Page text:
Cross-posted, with permission, from Susan Schorn’s blog
I’m fortunate to live in Austin, Texas, with a rich history of activism and ready access to elected officials. Since the election of November 2016, I’ve protested racists and Neo-Nazis, Islamophobia, misogyny, tax fraud, racism, and climate change denial; I’ve helped with safety on marches, rallies, lobbying events, and townhalls; I’ve used tactical non-violence skills on campuses, at City Hall, the state Capitol, and the offices of Congressmen. I’ve learned a lot about crowd management, dealing with DPS troopers, and how to use a walkie-talkie. I’ve also learned a great deal about my own strengths and weaknesses in the high-energy, sometimes high-conflict setting of civic activism. I’ve learned that anyone can do this work, but it’s a lot easier if we pool our knowledge. So here, in no specific order, are some tips for others interested in, or already doing, work to keep civic protest as safe and free of violence as possible.
If you agree to be the “security person” for an event, connect early and often with the lead organizers. Questions to ask:
- Is this a march or rally or both? (a planned march may have to become a rally if march permits can’t be secured). You’ll need to plan a little differently for static versus moving phases of an event.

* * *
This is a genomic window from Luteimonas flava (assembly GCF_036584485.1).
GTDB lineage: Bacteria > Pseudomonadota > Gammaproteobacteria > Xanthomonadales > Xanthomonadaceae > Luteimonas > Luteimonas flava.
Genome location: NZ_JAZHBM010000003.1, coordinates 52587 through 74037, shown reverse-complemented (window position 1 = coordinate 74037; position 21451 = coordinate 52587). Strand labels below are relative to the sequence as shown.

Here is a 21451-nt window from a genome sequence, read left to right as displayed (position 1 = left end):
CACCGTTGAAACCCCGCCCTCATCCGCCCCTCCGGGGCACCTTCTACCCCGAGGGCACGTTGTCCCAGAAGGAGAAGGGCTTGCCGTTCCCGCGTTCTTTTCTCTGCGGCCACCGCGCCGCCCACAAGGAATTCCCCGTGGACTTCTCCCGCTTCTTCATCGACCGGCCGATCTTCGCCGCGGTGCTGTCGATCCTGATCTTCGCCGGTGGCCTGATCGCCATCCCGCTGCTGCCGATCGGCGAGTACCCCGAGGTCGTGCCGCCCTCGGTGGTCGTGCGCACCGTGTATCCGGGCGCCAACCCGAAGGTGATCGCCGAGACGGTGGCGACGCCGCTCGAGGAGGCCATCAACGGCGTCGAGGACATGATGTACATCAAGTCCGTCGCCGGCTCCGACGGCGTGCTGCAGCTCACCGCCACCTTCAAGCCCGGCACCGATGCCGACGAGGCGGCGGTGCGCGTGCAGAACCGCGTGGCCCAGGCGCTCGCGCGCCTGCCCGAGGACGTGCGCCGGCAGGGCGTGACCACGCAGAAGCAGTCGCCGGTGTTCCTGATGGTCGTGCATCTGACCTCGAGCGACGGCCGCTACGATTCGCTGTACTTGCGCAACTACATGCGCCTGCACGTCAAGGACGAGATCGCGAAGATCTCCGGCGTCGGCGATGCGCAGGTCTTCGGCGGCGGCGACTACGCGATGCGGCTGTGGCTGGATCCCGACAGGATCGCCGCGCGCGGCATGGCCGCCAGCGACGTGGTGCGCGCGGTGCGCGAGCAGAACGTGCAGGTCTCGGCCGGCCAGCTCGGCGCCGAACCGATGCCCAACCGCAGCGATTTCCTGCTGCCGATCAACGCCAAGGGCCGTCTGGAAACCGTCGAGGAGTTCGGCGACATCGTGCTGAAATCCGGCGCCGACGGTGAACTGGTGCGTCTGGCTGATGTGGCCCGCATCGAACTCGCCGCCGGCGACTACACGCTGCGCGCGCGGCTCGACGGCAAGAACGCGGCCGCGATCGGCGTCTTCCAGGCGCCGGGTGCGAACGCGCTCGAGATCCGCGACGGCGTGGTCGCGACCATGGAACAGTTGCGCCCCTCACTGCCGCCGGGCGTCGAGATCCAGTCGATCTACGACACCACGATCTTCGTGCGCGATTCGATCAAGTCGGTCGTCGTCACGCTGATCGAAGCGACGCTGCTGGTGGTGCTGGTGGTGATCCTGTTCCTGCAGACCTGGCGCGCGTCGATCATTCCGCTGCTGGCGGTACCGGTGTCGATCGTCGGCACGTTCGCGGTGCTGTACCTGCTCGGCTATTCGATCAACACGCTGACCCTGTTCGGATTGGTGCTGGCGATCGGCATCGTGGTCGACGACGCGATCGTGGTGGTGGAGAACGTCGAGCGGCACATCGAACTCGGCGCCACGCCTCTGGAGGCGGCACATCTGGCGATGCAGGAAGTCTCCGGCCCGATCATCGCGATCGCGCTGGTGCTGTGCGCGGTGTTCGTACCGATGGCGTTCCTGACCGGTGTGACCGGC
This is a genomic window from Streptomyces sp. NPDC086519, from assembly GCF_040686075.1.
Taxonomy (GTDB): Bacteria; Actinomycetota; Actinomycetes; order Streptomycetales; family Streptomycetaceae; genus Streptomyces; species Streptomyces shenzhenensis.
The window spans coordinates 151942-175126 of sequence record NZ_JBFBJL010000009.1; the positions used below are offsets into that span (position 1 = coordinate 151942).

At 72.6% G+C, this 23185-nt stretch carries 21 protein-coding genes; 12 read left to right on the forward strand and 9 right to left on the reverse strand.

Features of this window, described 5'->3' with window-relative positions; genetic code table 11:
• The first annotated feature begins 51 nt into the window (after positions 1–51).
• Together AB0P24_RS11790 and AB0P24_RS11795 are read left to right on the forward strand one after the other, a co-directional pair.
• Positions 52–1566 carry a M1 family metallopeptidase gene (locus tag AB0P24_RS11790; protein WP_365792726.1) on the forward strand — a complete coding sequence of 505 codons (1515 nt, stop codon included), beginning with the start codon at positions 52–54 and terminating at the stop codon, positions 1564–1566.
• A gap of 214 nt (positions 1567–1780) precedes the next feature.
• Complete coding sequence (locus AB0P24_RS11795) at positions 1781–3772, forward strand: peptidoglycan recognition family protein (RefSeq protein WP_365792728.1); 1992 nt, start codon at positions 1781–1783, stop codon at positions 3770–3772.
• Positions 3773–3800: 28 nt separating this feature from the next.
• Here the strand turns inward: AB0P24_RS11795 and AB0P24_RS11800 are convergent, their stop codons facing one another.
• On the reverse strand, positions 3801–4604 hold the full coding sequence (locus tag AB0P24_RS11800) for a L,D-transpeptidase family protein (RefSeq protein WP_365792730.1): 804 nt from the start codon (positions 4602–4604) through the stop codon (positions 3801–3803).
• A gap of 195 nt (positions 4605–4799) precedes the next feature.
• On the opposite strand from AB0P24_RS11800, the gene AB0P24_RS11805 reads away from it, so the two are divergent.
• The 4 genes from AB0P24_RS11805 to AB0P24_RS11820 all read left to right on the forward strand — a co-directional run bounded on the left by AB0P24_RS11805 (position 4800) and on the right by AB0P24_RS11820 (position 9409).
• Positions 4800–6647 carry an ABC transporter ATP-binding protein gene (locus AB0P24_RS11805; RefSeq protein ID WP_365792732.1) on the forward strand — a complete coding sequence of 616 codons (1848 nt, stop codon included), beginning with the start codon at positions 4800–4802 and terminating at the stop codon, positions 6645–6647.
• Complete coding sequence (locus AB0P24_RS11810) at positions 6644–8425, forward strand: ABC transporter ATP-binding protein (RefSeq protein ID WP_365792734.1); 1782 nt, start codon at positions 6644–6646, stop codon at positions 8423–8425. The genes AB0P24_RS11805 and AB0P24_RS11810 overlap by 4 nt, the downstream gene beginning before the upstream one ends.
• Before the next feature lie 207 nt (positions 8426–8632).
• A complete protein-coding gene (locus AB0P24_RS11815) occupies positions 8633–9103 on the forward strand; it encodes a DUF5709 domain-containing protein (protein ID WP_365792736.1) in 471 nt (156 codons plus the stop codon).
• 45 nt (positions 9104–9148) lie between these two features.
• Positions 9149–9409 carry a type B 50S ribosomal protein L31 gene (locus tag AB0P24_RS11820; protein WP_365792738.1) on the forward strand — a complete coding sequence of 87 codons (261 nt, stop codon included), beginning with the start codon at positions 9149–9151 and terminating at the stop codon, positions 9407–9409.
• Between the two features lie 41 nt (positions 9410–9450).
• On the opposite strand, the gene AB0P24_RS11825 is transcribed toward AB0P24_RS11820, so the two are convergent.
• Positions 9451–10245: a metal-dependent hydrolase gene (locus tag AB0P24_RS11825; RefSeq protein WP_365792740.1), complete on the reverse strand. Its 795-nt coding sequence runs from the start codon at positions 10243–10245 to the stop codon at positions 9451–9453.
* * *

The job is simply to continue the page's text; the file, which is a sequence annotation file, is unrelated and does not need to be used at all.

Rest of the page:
- If it’s a march, what is the route? Will streets be blocked, and will there be a police escort?
- Do we have approval from city or other authorities as needed? Verify that venue reservation and permitting processes are on track and will be complete well in advance of the event.
- Is there any codified information about use of the venue? Ask especially for documents that say, “You cannot block these areas. Pedicabs can’t go here. Buses should avoid these streets. Pedestrians must stay out of these areas.” Etc. Maps of any areas with special restrictions are awesome. If the venue doesn’t provide one, you can sketch one out and ask their people if you have the restricted zones accurately marked.
- Basically, any time anyone tells you, “You CANNOT . . .” or “You MUST . . . ,” try to get that statement in writing (email is fine).
- If we are protesting without permits, how do we expect authorities to react?
- Which agencies (law enforcement, venue, and other) will we be interacting with, and who is the contact person/info for each? For each contact person, know that person’s position in the chain of command for their agency. Know how agencies work together. At the Texas State Capitol, for example, many decisions are made by the State Preservation Board representative. They may ask DPS Troopers to remove people or stop behaviors they deem inappropriate, whereas direct requests from event organizers to DPS for such actions are usually ignored.
- Do we have legal observers lined up (ACLU, Lawyers Guild, other)? Is there a number for people to call if they are arrested?
- Have the expectations for non-violence been made plain to all participants? (MoveOn, for example, typically includes a statement about this on their event RSVP pages.)